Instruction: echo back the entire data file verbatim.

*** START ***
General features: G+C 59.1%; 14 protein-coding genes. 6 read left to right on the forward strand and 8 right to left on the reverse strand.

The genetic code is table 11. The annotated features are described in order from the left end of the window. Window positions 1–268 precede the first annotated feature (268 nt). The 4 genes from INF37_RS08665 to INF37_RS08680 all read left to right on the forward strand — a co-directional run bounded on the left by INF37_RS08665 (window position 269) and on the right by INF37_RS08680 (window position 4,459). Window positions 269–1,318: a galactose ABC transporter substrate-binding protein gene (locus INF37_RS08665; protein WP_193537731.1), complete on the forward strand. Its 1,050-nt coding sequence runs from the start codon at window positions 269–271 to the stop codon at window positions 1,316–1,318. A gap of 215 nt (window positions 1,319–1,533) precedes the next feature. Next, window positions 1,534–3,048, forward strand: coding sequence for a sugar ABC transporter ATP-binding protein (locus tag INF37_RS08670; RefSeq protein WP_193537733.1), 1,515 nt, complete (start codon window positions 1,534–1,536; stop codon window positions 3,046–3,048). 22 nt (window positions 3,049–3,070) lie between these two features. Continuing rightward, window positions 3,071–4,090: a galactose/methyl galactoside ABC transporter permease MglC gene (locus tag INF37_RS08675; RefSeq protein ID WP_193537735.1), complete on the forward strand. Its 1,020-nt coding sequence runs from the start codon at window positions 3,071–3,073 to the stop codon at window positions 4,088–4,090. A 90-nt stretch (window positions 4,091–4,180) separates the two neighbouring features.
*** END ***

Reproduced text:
General features: G+C 59.1%; 14 protein-coding genes. 6 read left to right on the forward strand and 8 right to left on the reverse strand.

The genetic code is table 11. The annotated features are described in order from the left end of the window. Window positions 1–268 precede the first annotated feature (268 nt). The 4 genes from INF37_RS08665 to INF37_RS08680 all read left to right on the forward strand — a co-directional run bounded on the left by INF37_RS08665 (window position 269) and on the right by INF37_RS08680 (window position 4,459). Window positions 269–1,318: a galactose ABC transporter substrate-binding protein gene (locus INF37_RS08665; protein WP_193537731.1), complete on the forward strand. Its 1,050-nt coding sequence runs from the start codon at window positions 269–271 to the stop codon at window positions 1,316–1,318. A gap of 215 nt (window positions 1,319–1,533) precedes the next feature. Next, window positions 1,534–3,048, forward strand: coding sequence for a sugar ABC transporter ATP-binding protein (locus tag INF37_RS08670; RefSeq protein WP_193537733.1), 1,515 nt, complete (start codon window positions 1,534–1,536; stop codon window positions 3,046–3,048). 22 nt (window positions 3,049–3,070) lie between these two features. Continuing rightward, window positions 3,071–4,090: a galactose/methyl galactoside ABC transporter permease MglC gene (locus tag INF37_RS08675; RefSeq protein ID WP_193537735.1), complete on the forward strand. Its 1,020-nt coding sequence runs from the start codon at window positions 3,071–3,073 to the stop codon at window positions 4,088–4,090. A 90-nt stretch (window positions 4,091–4,180) separates the two neighbouring features.